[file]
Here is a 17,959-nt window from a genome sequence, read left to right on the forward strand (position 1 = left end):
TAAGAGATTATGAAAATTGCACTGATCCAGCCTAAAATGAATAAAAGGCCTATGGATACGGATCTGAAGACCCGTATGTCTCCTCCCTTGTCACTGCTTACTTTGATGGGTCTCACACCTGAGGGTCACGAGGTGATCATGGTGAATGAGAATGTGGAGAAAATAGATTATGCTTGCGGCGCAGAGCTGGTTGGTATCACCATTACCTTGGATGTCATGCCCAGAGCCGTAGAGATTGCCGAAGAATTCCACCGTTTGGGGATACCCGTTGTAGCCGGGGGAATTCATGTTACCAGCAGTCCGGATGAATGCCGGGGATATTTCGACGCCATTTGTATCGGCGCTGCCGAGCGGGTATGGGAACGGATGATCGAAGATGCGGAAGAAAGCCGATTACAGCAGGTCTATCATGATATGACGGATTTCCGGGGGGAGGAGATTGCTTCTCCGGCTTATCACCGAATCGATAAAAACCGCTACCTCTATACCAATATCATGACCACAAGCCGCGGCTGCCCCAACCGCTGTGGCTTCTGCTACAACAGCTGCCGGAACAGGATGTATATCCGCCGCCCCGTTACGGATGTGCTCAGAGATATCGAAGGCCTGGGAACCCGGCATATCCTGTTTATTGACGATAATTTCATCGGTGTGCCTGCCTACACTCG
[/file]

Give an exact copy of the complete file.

Here is a 17,959-nt window from a genome sequence, read left to right on the forward strand (position 1 = left end):
TAAGAGATTATGAAAATTGCACTGATCCAGCCTAAAATGAATAAAAGGCCTATGGATACGGATCTGAAGACCCGTATGTCTCCTCCCTTGTCACTGCTTACTTTGATGGGTCTCACACCTGAGGGTCACGAGGTGATCATGGTGAATGAGAATGTGGAGAAAATAGATTATGCTTGCGGCGCAGAGCTGGTTGGTATCACCATTACCTTGGATGTCATGCCCAGAGCCGTAGAGATTGCCGAAGAATTCCACCGTTTGGGGATACCCGTTGTAGCCGGGGGAATTCATGTTACCAGCAGTCCGGATGAATGCCGGGGATATTTCGACGCCATTTGTATCGGCGCTGCCGAGCGGGTATGGGAACGGATGATCGAAGATGCGGAAGAAAGCCGATTACAGCAGGTCTATCATGATATGACGGATTTCCGGGGGGAGGAGATTGCTTCTCCGGCTTATCACCGAATCGATAAAAACCGCTACCTCTATACCAATATCATGACCACAAGCCGCGGCTGCCCCAACCGCTGTGGCTTCTGCTACAACAGCTGCCGGAACAGGATGTATATCCGCCGCCCCGTTACGGATGTGCTCAGAGATATCGAAGGCCTGGGAACCCGGCATATCCTGTTTATTGACGATAATTTCATCGGTGTGCCTGCCTACACTCG